When writer’s block strikes (and it will), try setting a deadline. You can use something you have to do, like an upcoming meeting or event, or something you want to do, like your next business trip or vacation. If writing is part of your job, set a deadline of when you’ll need to turn in your first draft and how many drafts you’ll submit. Many professional writers are up against deadlines every day because that keeps them on track and focused. Even if writing isn’t part of your full-time job, you still want deadlines in place so that those pesky excuses don’t become overwhelming and prevent you from doing what needs to be done—writing!
8) Celebrate small wins
When you get stuck, look back at your writing and celebrate every small win. You may not feel like you’re making progress, but even one word that was hard to find can feel like a major milestone. Celebrate your small wins; they’ll keep you motivated when times get tough. Also, celebrate your big wins too! It’s great to appreciate how far you’ve come; just don’t forget about all of those little milestones along the way. Small wins add up and will push you forward when it feels like there are no good ideas left in your head.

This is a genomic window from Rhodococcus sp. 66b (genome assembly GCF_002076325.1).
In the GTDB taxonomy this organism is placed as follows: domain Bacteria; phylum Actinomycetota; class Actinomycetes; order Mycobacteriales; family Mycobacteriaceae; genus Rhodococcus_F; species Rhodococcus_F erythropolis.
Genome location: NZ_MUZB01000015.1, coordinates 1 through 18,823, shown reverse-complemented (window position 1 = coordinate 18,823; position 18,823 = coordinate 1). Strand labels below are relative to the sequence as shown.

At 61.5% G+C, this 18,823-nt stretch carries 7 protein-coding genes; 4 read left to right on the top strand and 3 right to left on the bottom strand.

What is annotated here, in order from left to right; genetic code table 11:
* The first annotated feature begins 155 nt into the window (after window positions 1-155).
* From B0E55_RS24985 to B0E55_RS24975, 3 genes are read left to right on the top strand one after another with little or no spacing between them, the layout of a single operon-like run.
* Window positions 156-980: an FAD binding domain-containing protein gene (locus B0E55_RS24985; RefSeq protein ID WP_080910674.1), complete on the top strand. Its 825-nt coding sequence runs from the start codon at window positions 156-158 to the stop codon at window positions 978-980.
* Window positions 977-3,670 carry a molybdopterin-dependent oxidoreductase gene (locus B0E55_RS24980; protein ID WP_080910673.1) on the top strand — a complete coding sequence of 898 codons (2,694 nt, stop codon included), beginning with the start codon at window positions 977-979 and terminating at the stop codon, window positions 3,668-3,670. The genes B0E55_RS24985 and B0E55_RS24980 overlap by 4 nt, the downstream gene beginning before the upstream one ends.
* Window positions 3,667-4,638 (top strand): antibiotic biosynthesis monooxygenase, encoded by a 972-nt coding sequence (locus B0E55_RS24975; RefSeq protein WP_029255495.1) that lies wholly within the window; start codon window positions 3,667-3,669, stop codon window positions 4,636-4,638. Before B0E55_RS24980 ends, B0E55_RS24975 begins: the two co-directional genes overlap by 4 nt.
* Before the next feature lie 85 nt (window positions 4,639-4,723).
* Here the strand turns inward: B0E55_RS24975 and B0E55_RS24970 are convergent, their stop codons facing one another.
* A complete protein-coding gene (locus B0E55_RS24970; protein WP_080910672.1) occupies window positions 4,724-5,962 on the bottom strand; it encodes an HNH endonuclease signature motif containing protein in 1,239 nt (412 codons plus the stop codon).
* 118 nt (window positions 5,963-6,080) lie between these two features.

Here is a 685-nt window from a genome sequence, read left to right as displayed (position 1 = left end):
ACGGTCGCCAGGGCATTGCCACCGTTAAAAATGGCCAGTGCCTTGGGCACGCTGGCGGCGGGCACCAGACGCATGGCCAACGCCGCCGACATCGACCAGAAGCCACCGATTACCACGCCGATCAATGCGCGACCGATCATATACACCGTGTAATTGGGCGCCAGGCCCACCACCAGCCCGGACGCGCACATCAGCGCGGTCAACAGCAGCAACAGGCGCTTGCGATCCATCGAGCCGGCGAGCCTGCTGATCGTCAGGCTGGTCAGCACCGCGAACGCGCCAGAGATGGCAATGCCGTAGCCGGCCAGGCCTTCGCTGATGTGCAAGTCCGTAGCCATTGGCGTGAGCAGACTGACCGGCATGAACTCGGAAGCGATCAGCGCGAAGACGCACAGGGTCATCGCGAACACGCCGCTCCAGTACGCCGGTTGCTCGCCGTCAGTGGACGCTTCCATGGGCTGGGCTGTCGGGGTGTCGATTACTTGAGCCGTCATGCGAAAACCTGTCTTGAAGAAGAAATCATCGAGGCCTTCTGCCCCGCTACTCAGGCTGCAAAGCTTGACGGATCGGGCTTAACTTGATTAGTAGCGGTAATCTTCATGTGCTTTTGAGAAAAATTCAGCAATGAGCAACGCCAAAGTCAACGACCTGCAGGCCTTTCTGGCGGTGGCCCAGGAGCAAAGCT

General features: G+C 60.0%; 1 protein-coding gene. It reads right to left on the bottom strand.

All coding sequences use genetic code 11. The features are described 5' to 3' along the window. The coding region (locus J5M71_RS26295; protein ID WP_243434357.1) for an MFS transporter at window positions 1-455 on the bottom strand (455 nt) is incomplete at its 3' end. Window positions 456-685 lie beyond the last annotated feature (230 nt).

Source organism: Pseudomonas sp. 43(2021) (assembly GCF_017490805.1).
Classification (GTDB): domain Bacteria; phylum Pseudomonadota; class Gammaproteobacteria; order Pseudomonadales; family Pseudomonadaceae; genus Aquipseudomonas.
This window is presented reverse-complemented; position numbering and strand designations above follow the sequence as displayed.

9) Write every day
Whether you consider yourself a writer or not, it’s important to keep writing. If you don’t practice your craft, you may lose your touch and will feel creatively stifled. This is especially true if you find yourself spending more time in front of a computer than with pen and paper. Write every day, even if just for 10 minutes; get your ideas down on paper, even if they aren’t stellar at first. Practice makes perfect!
10) Make a commitment to yourself
It's up to you to make your art. No one else can do it for you. Before you write a single word, take a few minutes and just think about what you want to accomplish as an artist. What kind of stories do you want to tell? Are there other forms of art that you want to work in? If so, what would they be? Make a commitment to yourself that comes from your heart and soul--you won't regret it!